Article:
Since it is not the bulk anisotropy but the surface anisotropy of the rubbed polyimide that governs the alignment of LC, finding the optical anisotropy distribution of the aligned molecules of the rubbed polyimide from the surface is very important. Hence the Hirosawa’s model, which uses a very simplified assumption that the surface of rubbed PI is a uniform anisotropic layer, needed to be modified. Meanwhile, a method to determine the optical anisotropy distribution has been reported already for a wide view (WV) film. It is reported that the optic axis of discotic liquid crystals in a WV film is distributed in the form of an exponential function, from the direction normal to the film surface to the direction parallel to it [18, 19]. However, since the magnitude of optical anisotropy of the rubbed polyimide is less than 1/100 of that of the WV film, one has to measure the ultra-small optical anisotropy extremely accurately in order to get the anisotropy distribution of the rubbed polyimide. In this work, we report that the same method which is used to determine the optic axis distribution of discotic liquid crystals in a WV film can be applied to determine the anisotropy distribution of the rubbed PI, when the measurement of very small optical anisotropy is made [17].

    II. MODEL AND THEORY

       2.1. Polarization Analysis of a Non-Uniform Optically Anisotropic Film

    In relation with the rubbing direction of a rotating roller, organic molecules are expected to distribute as shown in Fig. 1 schematically. The optic axis of organic molecules is also expected to have the same distribution.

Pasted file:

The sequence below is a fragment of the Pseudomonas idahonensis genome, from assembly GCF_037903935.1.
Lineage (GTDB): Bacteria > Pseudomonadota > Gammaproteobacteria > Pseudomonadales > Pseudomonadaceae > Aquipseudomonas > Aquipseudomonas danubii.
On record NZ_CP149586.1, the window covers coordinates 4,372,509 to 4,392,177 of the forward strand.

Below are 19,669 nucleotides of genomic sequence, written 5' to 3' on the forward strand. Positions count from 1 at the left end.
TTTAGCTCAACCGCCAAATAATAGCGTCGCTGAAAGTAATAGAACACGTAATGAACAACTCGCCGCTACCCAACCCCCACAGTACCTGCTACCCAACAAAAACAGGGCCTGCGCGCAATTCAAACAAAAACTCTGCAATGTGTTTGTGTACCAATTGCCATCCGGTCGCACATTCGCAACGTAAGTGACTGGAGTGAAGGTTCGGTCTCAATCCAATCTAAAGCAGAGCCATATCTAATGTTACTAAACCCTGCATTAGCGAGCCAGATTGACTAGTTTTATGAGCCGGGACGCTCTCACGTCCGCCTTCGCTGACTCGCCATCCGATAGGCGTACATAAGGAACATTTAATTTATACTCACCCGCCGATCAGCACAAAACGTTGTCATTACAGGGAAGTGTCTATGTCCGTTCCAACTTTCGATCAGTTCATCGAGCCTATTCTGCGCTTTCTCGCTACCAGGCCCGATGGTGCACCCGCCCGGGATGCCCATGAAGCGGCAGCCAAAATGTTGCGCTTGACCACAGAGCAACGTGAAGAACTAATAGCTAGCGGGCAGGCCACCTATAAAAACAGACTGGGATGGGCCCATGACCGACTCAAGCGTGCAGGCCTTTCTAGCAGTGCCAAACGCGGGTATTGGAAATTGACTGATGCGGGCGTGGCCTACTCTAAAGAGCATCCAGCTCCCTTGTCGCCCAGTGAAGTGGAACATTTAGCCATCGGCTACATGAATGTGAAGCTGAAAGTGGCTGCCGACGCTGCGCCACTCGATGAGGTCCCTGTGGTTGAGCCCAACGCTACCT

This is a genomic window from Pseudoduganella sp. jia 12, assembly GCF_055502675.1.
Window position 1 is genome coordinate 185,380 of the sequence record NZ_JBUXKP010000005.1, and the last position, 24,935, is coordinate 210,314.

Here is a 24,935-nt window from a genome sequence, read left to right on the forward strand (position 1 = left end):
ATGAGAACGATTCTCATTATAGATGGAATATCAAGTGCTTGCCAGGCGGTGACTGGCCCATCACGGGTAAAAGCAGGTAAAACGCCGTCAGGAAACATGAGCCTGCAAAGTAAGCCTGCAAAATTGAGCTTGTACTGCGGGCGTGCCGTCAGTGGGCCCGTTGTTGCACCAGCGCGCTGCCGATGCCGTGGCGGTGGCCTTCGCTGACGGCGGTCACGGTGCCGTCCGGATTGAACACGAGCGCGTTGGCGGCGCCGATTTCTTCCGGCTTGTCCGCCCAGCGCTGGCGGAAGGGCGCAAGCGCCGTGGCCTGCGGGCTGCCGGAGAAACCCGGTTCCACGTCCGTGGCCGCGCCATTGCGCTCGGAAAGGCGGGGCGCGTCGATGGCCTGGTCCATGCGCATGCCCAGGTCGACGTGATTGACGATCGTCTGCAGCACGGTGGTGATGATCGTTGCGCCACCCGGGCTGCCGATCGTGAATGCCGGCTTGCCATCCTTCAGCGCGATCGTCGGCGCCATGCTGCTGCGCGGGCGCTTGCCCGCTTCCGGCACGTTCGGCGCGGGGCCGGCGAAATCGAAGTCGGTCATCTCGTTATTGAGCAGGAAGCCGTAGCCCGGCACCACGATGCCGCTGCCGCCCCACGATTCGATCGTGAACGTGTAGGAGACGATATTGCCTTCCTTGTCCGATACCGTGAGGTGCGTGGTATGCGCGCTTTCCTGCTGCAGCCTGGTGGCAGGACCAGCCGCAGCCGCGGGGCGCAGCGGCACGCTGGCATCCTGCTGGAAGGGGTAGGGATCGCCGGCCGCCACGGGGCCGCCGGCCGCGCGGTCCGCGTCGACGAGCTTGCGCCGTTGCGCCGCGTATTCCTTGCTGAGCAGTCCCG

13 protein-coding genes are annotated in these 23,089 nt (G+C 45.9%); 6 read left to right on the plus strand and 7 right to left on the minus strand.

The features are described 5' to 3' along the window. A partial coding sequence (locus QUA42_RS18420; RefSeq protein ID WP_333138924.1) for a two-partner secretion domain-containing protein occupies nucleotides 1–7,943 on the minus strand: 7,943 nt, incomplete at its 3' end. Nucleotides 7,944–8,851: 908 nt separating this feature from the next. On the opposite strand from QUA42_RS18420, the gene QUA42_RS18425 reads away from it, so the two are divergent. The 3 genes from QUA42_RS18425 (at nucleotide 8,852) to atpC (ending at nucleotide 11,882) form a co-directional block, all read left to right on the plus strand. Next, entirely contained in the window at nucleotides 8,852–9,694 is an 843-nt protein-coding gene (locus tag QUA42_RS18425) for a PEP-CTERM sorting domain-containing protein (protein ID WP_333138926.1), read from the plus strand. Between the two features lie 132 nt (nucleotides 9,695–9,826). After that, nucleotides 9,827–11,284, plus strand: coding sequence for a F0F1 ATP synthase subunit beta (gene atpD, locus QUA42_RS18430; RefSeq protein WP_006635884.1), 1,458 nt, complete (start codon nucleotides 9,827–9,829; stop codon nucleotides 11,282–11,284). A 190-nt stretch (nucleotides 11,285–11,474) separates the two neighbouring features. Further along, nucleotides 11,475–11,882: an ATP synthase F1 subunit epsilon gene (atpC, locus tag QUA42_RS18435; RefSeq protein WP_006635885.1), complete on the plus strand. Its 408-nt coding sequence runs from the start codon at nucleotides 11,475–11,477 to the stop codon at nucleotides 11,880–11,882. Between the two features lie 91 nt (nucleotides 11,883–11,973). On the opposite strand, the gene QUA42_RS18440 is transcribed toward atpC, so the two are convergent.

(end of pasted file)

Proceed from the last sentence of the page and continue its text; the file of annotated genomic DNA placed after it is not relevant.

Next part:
The change of polarization state of light after transmitting a non-uniform uniaxial film can be described by adopting the method which is used to determine the non-uniform optic axis distribution of discotic liquid crystals in a WV film [18-20]. We first replace the non-uniform uniaxial film in which the optic axis changes continuously, by a stack of N (the number of sub-films) sub-films, each of which is optically anisotropic but spatially uniform, and then calculate the change of polarization state of light after transmitting these N sub-films. If N increases, the polarization state of light after transmitting these N sub-films will approach that of the non-uniform uniaxial film. With the extended Jones matrix formalism, the polarization state of transmitting light can be written as:

    Here, and are Jones vectors representing the polarization state of the transmitting light and that of the incident light, respectively, and is a Jones matrix representing the change of polarization state by N anisotropic sub-films. The explicit expression of this Jones matrix appears below:

    In the above equation, the subscripts e and o represent extra-ordinary ray and ordinary ray, s and p represent s-wave and p-wave, kez and koz in the layer matrix represent z-component of extra-ordinary ray wave vector and that of ordinary ray wave vector, respectively, and d is the thickness of the film. The subscripts at the bottom of each interface and layer matrix represent the numbers of the corresponding sub-films (1, 2, …, N) or the corresponding mediums (air, v1, ..., vn-1), Since the transmission coefficients at the interface between two anisotropic media are not known, we insert a virtual isotropic medium of thickness zero at each interface. Each component of the matrix expressing the polarization state change at this interface between the virtual isotropic medium and the uniaxial medium represents the transmission coefficient at the interface. Thus, for an example, tse of is the transmission coefficient when incident wave from the Nth sub-film is e-wave and the transmitted wave to the air is s-wave. Similarly, top of is the transmission coefficient when the incident wave from the N-1th virtual medium is p-wave and the transmitted wave is o-wave in the Nth sub-film. is the layer matrix representing the polarizing action of the Nth sub-film. The effect of multiple reflections inside the virtual isotropic medium of thickness zero is properly included into the matrix . [18]